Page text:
Sony Breaking Up With PS3 Cell Processor this Valentine's Day
There's even more bad news for Sony, it seems. After marketing the PlayStation 3 with a sheer muscle ad campaign, the company is now clearly regretting its production of the Cell processor, considered by many to be the heart of the console. In fact, executive management is discussing possible plans to pull out of Cell processor production altogether.
When pressured by reporters for an explanation to Sony's considerable 5% decline in quarterly profits (semiconductor division), Executive Deputy President Yutaka Nakagawa excitedly blamed the loss on the Cell processor's expensive production costs. With the processor set to move from fabrication with 90 nm lithography to 65 nm or even 45 nm (in accordance with IBM standards), Nakagawa also told reporters that Sony would not be bearing the burden of these transition costs.
The PlayStation 3 was intended to be the Cell processor's "coming out" party. With Sony dominating the video game console market for two full generations, there was little doubt that both the system and its hardware would win over a riled-up fan base. Unfortunately, partially because of the processor's cost and the inclusion of a pricey Blu-ray high definition DVD player, the PS3 has sold very poorly. Few gamers are willing to shell out $500 or $600 for a console that has few games meeting the quality of competition from Nintendo or Microsoft.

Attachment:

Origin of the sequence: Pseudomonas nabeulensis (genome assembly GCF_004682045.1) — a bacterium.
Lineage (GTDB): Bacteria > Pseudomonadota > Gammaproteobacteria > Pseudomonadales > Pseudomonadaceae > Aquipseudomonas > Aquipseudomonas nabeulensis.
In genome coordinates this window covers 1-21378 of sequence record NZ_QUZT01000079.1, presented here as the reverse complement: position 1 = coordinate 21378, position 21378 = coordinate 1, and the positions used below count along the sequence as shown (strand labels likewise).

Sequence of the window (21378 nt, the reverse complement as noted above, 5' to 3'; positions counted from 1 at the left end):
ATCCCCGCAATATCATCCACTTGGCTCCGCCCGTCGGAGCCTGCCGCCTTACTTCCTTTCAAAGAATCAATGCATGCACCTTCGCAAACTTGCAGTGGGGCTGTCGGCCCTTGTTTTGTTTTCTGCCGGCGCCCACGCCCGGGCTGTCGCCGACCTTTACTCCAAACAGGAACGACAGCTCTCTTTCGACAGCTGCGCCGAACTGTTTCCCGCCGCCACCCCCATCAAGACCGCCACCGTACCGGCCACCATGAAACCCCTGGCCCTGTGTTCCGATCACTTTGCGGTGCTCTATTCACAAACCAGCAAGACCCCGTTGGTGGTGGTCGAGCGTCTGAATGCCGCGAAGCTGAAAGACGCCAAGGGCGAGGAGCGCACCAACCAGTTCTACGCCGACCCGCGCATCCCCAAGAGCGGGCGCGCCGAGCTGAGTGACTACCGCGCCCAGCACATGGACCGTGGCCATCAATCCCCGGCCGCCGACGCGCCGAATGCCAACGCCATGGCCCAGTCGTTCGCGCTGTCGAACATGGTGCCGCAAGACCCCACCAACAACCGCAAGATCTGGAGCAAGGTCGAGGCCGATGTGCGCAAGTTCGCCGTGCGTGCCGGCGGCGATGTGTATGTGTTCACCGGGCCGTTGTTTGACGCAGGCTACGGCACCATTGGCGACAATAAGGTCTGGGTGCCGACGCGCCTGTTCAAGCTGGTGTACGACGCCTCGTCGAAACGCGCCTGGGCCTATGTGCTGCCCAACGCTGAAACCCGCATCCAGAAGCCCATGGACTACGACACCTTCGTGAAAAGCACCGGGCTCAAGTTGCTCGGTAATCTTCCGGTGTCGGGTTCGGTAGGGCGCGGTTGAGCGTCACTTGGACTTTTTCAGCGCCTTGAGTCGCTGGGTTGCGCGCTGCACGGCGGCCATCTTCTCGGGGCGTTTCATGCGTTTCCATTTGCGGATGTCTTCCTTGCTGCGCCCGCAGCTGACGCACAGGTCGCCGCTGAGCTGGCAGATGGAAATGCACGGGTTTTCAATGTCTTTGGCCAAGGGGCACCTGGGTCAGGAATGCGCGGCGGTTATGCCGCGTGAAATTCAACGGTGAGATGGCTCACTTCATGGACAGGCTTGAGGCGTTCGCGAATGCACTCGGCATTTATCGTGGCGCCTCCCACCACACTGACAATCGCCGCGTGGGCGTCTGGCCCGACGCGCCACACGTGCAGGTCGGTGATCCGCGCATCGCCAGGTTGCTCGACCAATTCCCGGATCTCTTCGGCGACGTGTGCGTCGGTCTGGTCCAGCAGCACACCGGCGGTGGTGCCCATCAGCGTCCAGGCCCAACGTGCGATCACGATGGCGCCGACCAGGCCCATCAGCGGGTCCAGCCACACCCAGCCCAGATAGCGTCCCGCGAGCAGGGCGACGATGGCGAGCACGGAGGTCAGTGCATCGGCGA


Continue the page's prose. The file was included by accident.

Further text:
The news doesn't necessarily mean Sony is giving up on the Cell processor, which will likely still worm its way into the (slow) parade of PlayStation 3s. Instead, speculation is that Sony will contract out the chip's production, an approach taken by other major tech companies like nVidia and Texas Instruments.
At the moment, IBM appears to be the most new suitor for the Cell processor. However, it's fairly apparent that Sony is desperate to sell production; that means the pain bestowed upon the company's semiconductor division may pale in comparison to the poor jerks in accounting.